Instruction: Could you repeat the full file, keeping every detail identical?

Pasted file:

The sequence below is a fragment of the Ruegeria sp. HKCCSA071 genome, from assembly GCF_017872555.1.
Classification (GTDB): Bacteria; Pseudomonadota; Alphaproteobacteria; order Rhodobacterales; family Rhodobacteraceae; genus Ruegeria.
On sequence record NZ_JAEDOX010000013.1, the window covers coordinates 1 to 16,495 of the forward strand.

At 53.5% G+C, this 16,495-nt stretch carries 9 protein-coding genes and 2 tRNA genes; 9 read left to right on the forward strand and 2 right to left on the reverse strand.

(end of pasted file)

The sequence below is a fragment of the Ruegeria sp. HKCCSA071 genome, from assembly GCF_017872555.1.
Classification (GTDB): Bacteria; Pseudomonadota; Alphaproteobacteria; order Rhodobacterales; family Rhodobacteraceae; genus Ruegeria.
On sequence record NZ_JAEDOX010000013.1, the window covers coordinates 1 to 16,495 of the forward strand.

At 53.5% G+C, this 16,495-nt stretch carries 9 protein-coding genes and 2 tRNA genes; 9 read left to right on the forward strand and 2 right to left on the reverse strand.